When Bad Things Happen to Good People

Heather McElhatton

Part of A Beautiful World

"God's world is flawed and less than perfect, just like the people I love."

Rabbi Harold S. Kushner is the Rabbi Laureate of Temple Israel in Natick, Massachusetts and beloved author of the bestselling book, When Bad Things Happen to Good People. It's a memoir reflecting on how Kushner's relationship to God changed after his son Aaron was born with a rare and painful premature-aging disease called progeria.

Kushner says Aaron's premature death at the young age of thirteen forced him to re-consider everything he'd been taught in rabbinical school. "I had to leave behind the idea that if you're good, God rewards you. It took me years to come to the understanding that God does not send the problem, God sends us the grace to handle the problem."

This was a major departure from Kushner's orthodox training, rejecting the idea that God is all-powerful and hands out problems to people as punishment, or so they'll learn from the experience. Instead, Kushner embraced the concept that in order to preserve man's free will, God created the world with a natural order of rules that must be obeyed, even by him. This revelation gave Kushner an answer to some of his biggest and hardest spiritual questions.

"The answer I got, was for my wife and myself to find within ourselves the ability to accept and love a world in which bad things happen to good people. To let the goodness, and the love, and the kindness, and the humor, and the helpfulness… to let them dominate our perception of what we see when we look at the world. To not to let the rare misfortune define what the world will mean to us."

It is a timely message, which resides at the very heart of the Rabbi's latest and last book: Nine Essential Things I've Learned About Life. (Knopf, 2015.) The book is a collection of key lessons he's learned over his long and venerated life, as a beloved rabbi and "a flawed human being." In this final message to his readers, Kushner encourages people to challenge their beliefs and accept their lives, imperfections and all. He believes deeply in the power of the second chance and says forgiveness is a favor you do yourself.

"A good life doesn't have to be 100% safe or 100% successful. People can fail, people can make mistakes. People can make serious mistakes, mess up their first marriages and embark on a second one, deform their children because they were such inexperienced parents, offend people who deserve better from their hand…and it doesn't mark them forever. You can repent. You can outgrow the mistakes and if you realize they were mistakes, you can lean in the other direction and make sure you never do anything like that again."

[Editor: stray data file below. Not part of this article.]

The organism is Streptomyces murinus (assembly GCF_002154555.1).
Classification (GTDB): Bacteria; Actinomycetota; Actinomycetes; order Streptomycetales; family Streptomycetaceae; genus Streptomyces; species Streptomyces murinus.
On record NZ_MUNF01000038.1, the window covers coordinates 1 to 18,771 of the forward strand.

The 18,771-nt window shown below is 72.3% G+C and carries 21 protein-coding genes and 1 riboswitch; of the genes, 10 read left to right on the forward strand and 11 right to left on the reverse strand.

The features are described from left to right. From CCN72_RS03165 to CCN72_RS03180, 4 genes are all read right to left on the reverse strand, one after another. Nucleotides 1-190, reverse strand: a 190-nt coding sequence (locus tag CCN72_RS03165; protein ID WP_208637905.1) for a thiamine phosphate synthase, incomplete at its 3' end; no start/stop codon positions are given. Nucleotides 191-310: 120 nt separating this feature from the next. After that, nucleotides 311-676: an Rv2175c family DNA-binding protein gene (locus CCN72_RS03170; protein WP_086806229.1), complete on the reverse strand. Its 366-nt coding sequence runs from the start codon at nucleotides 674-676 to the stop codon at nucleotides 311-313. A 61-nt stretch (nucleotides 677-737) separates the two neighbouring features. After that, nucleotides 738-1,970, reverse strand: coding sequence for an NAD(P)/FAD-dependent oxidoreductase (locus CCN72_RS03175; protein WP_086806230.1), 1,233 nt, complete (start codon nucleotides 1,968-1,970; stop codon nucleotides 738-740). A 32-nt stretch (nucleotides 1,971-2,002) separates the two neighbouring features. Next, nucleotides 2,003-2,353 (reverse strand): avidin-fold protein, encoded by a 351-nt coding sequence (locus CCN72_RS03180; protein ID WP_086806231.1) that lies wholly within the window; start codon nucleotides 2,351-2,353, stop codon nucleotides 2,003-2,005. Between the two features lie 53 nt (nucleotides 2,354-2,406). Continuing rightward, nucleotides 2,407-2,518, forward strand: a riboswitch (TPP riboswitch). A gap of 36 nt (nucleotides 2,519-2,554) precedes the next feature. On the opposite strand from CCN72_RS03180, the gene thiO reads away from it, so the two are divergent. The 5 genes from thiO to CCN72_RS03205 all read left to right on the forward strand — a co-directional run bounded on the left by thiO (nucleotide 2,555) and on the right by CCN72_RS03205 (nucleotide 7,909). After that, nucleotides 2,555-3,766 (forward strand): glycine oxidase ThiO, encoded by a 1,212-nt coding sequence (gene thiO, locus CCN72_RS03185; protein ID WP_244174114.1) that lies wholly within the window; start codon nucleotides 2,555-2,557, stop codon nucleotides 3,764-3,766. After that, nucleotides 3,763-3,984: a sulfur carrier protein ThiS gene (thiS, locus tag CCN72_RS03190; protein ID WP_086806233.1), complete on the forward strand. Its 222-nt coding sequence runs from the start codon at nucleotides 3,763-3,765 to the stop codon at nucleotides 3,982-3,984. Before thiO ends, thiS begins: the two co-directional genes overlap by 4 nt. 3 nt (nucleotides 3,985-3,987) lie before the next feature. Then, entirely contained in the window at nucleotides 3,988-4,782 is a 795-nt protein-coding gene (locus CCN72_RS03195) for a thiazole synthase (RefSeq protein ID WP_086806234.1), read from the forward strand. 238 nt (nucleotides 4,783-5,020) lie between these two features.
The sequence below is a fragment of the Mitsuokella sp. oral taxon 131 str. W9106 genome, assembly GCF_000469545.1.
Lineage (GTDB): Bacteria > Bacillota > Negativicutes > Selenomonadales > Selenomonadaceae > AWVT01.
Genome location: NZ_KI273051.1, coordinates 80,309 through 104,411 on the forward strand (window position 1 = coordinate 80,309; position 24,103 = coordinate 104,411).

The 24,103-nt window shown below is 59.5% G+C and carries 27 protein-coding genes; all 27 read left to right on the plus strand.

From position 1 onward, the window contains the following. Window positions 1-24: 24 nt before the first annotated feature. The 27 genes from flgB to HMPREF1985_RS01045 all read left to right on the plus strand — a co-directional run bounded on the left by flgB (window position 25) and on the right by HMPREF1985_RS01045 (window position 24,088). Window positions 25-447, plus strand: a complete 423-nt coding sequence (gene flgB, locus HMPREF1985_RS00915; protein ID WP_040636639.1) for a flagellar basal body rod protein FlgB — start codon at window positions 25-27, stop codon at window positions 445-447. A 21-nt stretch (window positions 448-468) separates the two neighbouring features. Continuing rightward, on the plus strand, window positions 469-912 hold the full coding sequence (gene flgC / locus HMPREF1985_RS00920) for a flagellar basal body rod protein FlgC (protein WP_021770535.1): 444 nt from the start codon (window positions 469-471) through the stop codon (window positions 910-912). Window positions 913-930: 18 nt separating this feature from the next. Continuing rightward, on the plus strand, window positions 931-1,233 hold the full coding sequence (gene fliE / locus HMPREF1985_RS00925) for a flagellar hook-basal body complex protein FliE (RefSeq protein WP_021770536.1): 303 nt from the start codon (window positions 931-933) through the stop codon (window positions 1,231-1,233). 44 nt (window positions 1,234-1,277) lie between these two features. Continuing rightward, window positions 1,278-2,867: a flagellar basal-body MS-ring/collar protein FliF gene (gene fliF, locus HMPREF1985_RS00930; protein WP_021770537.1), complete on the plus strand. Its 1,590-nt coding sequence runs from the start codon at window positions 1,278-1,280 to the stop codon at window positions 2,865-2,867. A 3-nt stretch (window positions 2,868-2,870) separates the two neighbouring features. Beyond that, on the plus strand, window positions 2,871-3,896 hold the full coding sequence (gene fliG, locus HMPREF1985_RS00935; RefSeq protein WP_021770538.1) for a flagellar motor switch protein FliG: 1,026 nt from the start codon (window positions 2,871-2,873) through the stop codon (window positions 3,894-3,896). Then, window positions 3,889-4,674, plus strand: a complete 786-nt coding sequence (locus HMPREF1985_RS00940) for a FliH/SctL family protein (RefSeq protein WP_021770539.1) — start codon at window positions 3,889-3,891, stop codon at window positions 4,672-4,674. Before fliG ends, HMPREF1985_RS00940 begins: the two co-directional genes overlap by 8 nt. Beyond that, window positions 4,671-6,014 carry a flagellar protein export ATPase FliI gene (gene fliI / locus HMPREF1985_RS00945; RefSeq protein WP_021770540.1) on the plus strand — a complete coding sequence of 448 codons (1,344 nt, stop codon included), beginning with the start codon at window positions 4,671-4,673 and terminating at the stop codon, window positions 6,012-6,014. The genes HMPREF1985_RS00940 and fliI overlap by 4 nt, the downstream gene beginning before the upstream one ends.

Rabbi Kushner says his final book is a sort of guide for people trying to survive a sometimes cruel and unkind world…. he says that despite all the bad news we're bombarded with every day we must remember how much in our world has already changed for the better.

"What you do is look at history and look at how we've changed. Things which were unacceptable a hundred years ago are completely unacceptable now. Things which you could get away with in my lifetime - I'm 80 years old - in my lifetime racial prejudice, religious prejudice, disregarding the needs of women, these were all commonly accepted, they defined our culture. But in the space of one person's lifetime, all that has changed. It gives me hope that what still stains the world today will one day be solves as well."

The very last page in his book is a letter and he calls it, "A Love Letter to a World That May or May Not Deserve it."

Dear World,

We've been through a lot together over the past eight decades, you and I-marriages, births, deaths, fulfillment and dis- appointment, war and peace, good times and hard times. There were days when you were more generous to me than I could possibly have deserved. And there were days when you cheated me out of things I felt I was entitled to. There were days when you looked so achingly beautiful that I could hardly believe you were mine, and days when you broke my heart and reduced me to tears. But with it all, I choose to love you. I love you, whether you deserve it or not (and how does one measure that?). I love you in part because you are the only world I have. I love you because I like who I am better when I do. But mostly I love you because loving you makes it easier for me to be grateful for today and hopeful about tomorrow. Love does that.

Faithfully yours,
Harold Kushner

LINKS: Watch this Interview Video
Penguin Random House: Harold S. Kushner

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